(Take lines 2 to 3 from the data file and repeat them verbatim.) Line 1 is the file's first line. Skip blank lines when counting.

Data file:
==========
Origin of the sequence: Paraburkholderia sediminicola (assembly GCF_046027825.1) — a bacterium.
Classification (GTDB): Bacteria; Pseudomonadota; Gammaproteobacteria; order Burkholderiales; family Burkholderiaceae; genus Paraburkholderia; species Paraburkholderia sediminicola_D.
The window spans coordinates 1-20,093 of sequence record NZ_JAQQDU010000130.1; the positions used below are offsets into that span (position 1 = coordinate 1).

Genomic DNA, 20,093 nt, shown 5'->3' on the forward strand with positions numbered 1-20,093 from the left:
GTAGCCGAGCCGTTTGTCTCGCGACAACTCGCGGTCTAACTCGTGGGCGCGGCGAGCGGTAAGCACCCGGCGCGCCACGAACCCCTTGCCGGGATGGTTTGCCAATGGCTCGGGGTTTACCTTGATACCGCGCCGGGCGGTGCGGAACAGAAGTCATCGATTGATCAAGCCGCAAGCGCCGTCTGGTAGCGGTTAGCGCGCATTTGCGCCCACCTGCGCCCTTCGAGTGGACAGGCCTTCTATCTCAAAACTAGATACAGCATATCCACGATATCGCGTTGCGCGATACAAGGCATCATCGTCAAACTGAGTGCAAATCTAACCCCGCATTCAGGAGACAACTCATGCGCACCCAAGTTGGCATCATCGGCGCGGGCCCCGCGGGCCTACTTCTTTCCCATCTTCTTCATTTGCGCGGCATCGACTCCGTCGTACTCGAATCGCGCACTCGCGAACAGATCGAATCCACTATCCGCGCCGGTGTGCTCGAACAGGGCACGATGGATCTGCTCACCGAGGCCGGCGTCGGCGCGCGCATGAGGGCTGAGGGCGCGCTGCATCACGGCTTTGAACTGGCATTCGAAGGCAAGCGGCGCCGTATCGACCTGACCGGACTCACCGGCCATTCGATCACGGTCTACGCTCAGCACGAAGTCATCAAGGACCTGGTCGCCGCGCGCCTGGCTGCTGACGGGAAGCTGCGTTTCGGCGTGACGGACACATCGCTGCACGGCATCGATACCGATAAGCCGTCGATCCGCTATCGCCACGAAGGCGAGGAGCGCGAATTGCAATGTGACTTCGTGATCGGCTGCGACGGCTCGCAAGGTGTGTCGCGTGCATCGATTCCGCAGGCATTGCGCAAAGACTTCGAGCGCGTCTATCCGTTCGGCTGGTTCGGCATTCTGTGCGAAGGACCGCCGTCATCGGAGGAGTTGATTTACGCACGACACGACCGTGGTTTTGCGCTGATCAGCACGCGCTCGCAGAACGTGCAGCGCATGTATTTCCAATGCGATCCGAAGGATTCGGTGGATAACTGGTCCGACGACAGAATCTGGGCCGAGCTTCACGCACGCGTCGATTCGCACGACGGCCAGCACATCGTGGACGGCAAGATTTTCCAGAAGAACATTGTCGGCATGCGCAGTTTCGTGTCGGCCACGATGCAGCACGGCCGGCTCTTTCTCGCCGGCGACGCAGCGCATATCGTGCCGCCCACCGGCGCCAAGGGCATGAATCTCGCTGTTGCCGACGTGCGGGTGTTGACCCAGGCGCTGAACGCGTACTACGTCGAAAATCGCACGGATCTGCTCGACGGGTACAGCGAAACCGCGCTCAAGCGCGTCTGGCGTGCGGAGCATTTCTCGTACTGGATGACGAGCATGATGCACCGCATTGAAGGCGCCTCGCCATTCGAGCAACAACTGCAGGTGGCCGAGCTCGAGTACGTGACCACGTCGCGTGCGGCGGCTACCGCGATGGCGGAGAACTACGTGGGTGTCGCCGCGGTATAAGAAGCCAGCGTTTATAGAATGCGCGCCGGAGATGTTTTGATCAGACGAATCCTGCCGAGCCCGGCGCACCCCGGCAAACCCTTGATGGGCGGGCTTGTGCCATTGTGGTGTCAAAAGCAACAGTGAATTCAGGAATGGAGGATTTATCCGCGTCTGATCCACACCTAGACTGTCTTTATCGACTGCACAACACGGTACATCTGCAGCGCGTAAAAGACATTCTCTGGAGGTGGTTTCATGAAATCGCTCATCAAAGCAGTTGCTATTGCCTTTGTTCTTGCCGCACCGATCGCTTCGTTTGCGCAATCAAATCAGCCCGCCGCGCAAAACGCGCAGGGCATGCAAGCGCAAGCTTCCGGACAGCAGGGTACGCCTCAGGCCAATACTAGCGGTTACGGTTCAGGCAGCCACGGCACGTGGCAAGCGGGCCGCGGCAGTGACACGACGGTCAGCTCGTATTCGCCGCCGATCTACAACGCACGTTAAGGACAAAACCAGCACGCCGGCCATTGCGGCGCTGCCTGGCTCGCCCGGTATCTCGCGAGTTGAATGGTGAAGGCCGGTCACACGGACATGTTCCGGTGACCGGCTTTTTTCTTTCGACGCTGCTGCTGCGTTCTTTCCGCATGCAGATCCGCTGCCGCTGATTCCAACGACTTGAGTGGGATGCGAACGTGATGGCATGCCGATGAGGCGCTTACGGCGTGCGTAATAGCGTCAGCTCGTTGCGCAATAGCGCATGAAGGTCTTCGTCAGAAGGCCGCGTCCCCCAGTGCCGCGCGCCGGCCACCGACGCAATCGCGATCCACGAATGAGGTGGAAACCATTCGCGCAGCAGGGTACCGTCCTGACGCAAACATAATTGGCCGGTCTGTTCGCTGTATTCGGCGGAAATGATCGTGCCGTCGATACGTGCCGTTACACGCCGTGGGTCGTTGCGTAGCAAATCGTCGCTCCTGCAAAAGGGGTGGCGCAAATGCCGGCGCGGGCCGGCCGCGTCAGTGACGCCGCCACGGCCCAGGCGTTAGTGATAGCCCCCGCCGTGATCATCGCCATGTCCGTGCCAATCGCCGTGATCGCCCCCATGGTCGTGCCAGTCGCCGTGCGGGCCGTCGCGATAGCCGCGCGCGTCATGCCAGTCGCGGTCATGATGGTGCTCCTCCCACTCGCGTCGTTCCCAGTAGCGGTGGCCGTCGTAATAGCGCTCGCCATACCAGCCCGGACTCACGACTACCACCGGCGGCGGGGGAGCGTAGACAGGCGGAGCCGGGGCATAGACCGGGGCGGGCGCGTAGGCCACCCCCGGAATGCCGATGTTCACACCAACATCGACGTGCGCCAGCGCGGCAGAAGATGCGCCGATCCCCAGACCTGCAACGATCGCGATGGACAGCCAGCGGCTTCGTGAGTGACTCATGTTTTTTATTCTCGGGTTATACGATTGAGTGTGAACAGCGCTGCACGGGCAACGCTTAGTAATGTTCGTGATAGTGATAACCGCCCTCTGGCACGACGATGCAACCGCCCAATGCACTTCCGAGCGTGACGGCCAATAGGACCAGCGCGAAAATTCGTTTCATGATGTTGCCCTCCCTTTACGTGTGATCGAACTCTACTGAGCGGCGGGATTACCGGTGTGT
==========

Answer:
Classification (GTDB): Bacteria; Pseudomonadota; Gammaproteobacteria; order Burkholderiales; family Burkholderiaceae; genus Paraburkholderia; species Paraburkholderia sediminicola_D.
The window spans coordinates 1-20,093 of sequence record NZ_JAQQDU010000130.1; the positions used below are offsets into that span (position 1 = coordinate 1).